After a late arrival of the train into Varanasi we took an auto and asked him to take us to the 'golden temple archway' which he said OK to. We 'arrived' but I could see no archway so we asked him where it was, he said "you walk straight" and pointed ahead. We had a 'discussion' over the fact that he said he would take us there and he said that he was not allowed to go any further. In the end I was very annoyed so just paid him and we got out. 'Conveniently' a tout was on hand ready to help us find a hotel, little did he know that we knew exactly where we were going. We arrived at the hotel recommended by a friend and it was grim. I didn't want to stay there but I was too tired to walk to find anywhere else. I told Sam to choose but as I didn't want either answer I was still unhappy. By this point we were both a little annoyed and tired so we sat in out room for 5 minutes in silence before going for breakfast in a little cafe overflowing with locals. We walked South along the side of the River Ganges to see the ghats, they were much more impressive here than in Pushkar as the river was flowing and people were swimming and dipping, washing their clothes and their mouths out with the water. It was a colourful and bustling affair so we sheltered for a couple of minutes next to a dead rat as it was the only patch of shade that didn't smell too badly of excrement before turning North and walking along some more of the ghats with constant pestering from boat owners trying to tell us that now was the best time of day for a boat ride (no people bathing to see and blistering heat, I could think of nothing worse!). We politely declined all of the offers and continued walking. A man latched onto us about 500m before the burning ghat that we wanted to have a look at and 'guided' us down the straight path before handing us over to a 'guide who worked in the care home'-it sounded nice but I sensed a scam.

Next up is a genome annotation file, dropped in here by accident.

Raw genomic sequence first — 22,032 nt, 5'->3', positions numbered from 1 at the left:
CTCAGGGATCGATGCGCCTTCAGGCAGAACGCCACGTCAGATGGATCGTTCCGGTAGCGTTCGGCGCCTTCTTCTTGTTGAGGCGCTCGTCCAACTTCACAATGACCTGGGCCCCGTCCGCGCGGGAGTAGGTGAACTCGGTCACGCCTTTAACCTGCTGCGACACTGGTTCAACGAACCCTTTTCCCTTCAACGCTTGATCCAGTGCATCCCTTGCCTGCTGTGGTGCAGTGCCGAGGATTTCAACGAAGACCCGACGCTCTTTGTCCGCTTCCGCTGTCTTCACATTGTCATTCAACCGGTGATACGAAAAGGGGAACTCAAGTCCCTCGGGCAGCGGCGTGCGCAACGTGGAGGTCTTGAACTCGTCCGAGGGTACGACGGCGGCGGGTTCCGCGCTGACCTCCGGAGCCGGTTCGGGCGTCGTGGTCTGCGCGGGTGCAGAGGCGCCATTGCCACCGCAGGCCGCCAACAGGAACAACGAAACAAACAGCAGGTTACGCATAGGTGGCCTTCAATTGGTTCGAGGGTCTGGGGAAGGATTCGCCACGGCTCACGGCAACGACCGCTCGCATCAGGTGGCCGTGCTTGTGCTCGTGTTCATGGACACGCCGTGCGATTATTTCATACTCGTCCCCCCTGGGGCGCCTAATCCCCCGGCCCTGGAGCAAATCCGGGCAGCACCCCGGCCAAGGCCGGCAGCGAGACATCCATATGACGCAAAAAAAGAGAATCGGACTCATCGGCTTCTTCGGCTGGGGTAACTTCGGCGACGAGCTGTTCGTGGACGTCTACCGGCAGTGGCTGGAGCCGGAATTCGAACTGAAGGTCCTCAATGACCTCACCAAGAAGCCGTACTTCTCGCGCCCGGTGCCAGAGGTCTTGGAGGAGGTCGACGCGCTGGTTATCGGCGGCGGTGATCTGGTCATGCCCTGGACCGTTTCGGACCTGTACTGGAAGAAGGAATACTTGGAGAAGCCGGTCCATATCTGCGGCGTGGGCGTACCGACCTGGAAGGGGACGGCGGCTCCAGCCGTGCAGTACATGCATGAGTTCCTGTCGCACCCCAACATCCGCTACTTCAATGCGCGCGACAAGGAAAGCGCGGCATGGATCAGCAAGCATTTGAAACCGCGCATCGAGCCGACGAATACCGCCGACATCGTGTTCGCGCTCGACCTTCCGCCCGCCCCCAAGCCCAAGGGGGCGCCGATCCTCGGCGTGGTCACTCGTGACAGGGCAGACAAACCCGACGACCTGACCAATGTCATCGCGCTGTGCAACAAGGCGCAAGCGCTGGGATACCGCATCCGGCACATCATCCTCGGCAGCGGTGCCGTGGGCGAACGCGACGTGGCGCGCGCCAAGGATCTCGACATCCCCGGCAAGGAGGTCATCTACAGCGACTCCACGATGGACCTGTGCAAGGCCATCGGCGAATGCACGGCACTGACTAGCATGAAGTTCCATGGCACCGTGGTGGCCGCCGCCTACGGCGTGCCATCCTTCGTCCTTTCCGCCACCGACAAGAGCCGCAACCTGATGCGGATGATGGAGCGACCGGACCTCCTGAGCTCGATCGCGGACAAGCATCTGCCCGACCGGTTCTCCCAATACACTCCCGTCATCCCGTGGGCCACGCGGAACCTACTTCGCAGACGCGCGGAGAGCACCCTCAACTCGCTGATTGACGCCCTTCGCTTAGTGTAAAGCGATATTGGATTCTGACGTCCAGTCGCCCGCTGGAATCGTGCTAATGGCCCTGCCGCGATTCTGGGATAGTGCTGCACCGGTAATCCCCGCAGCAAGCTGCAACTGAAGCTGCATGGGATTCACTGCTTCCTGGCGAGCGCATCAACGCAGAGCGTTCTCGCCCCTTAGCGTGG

The air was thick with smoke and the ground beneath us black and ashy. There were four fires lit at spaced intervals and several men dressed in white hovering around them. A family was down at the river's edge with a dead body on a bamboo stretcher wrapped in red and gold cloth giving it a bath in the river and another similar stretcher being unwrapped of the cloth next to a pile of wood which had just been constructed. The 'guide' explained how the body is dealt with after death;
1) It is smeared with 7 natural ingredients for the 7 charkras of the body
2) Loaded onto a bamboo stretcher, covered with red and gold cloth, carried to the ghat
3) Given a final bath in the River Ganges
4) 240kg of wood is bought and the body placed into a pile of it
5) The oldest man of the family takes fire from an 'eternal flame' and lights the fire
6) The body is burnt for 3 hours until only the sternum is left
7) The remaining parts are thrown into the river Ganges
8) The oldest man of the family mast wear white clothes for 10 days
Holy animals like cows are not burnt as they are already pure so are tied to large stones and sunk in the middle of the river.